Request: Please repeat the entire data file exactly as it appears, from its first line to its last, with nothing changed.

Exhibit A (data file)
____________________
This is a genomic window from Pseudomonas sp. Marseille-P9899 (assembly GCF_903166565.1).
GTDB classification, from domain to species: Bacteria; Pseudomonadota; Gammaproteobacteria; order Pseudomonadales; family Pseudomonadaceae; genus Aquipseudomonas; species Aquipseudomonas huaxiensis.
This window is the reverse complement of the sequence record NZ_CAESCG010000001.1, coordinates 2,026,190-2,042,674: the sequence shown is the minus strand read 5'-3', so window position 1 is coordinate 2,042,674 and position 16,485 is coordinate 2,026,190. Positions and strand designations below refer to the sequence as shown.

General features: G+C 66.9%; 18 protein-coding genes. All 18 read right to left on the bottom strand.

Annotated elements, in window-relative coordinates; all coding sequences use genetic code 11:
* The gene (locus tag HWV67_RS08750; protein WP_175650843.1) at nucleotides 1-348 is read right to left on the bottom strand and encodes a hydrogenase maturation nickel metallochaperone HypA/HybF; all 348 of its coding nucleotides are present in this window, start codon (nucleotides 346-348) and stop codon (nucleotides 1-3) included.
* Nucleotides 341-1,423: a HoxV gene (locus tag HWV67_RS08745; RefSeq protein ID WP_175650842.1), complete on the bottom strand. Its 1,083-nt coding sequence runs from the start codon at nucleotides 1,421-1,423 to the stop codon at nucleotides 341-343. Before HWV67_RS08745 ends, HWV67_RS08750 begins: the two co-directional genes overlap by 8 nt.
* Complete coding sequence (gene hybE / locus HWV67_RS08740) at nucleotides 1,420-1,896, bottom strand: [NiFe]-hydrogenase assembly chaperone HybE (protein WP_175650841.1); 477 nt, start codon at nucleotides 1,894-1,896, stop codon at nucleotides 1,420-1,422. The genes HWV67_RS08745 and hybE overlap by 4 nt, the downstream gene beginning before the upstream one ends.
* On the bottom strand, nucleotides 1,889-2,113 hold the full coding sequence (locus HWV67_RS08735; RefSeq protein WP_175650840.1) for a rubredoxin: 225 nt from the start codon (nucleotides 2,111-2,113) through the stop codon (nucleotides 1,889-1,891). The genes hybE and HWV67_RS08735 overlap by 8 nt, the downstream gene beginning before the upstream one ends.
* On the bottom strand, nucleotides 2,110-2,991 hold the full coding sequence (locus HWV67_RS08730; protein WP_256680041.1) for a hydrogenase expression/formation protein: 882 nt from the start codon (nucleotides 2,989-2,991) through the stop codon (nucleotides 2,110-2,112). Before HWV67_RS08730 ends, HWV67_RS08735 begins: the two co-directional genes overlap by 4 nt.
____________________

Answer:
This is a genomic window from Pseudomonas sp. Marseille-P9899 (assembly GCF_903166565.1).
GTDB classification, from domain to species: Bacteria; Pseudomonadota; Gammaproteobacteria; order Pseudomonadales; family Pseudomonadaceae; genus Aquipseudomonas; species Aquipseudomonas huaxiensis.
This window is the reverse complement of the sequence record NZ_CAESCG010000001.1, coordinates 2,026,190-2,042,674: the sequence shown is the minus strand read 5'-3', so window position 1 is coordinate 2,042,674 and position 16,485 is coordinate 2,026,190. Positions and strand designations below refer to the sequence as shown.

General features: G+C 66.9%; 18 protein-coding genes. All 18 read right to left on the bottom strand.

Annotated elements, in window-relative coordinates; all coding sequences use genetic code 11:
* The gene (locus tag HWV67_RS08750; protein WP_175650843.1) at nucleotides 1-348 is read right to left on the bottom strand and encodes a hydrogenase maturation nickel metallochaperone HypA/HybF; all 348 of its coding nucleotides are present in this window, start codon (nucleotides 346-348) and stop codon (nucleotides 1-3) included.
* Nucleotides 341-1,423: a HoxV gene (locus tag HWV67_RS08745; RefSeq protein ID WP_175650842.1), complete on the bottom strand. Its 1,083-nt coding sequence runs from the start codon at nucleotides 1,421-1,423 to the stop codon at nucleotides 341-343. Before HWV67_RS08745 ends, HWV67_RS08750 begins: the two co-directional genes overlap by 8 nt.
* Complete coding sequence (gene hybE / locus HWV67_RS08740) at nucleotides 1,420-1,896, bottom strand: [NiFe]-hydrogenase assembly chaperone HybE (protein WP_175650841.1); 477 nt, start codon at nucleotides 1,894-1,896, stop codon at nucleotides 1,420-1,422. The genes HWV67_RS08745 and hybE overlap by 4 nt, the downstream gene beginning before the upstream one ends.
* On the bottom strand, nucleotides 1,889-2,113 hold the full coding sequence (locus HWV67_RS08735; RefSeq protein WP_175650840.1) for a rubredoxin: 225 nt from the start codon (nucleotides 2,111-2,113) through the stop codon (nucleotides 1,889-1,891). The genes hybE and HWV67_RS08735 overlap by 8 nt, the downstream gene beginning before the upstream one ends.
* On the bottom strand, nucleotides 2,110-2,991 hold the full coding sequence (locus HWV67_RS08730; protein WP_256680041.1) for a hydrogenase expression/formation protein: 882 nt from the start codon (nucleotides 2,989-2,991) through the stop codon (nucleotides 2,110-2,112). Before HWV67_RS08730 ends, HWV67_RS08735 begins: the two co-directional genes overlap by 4 nt.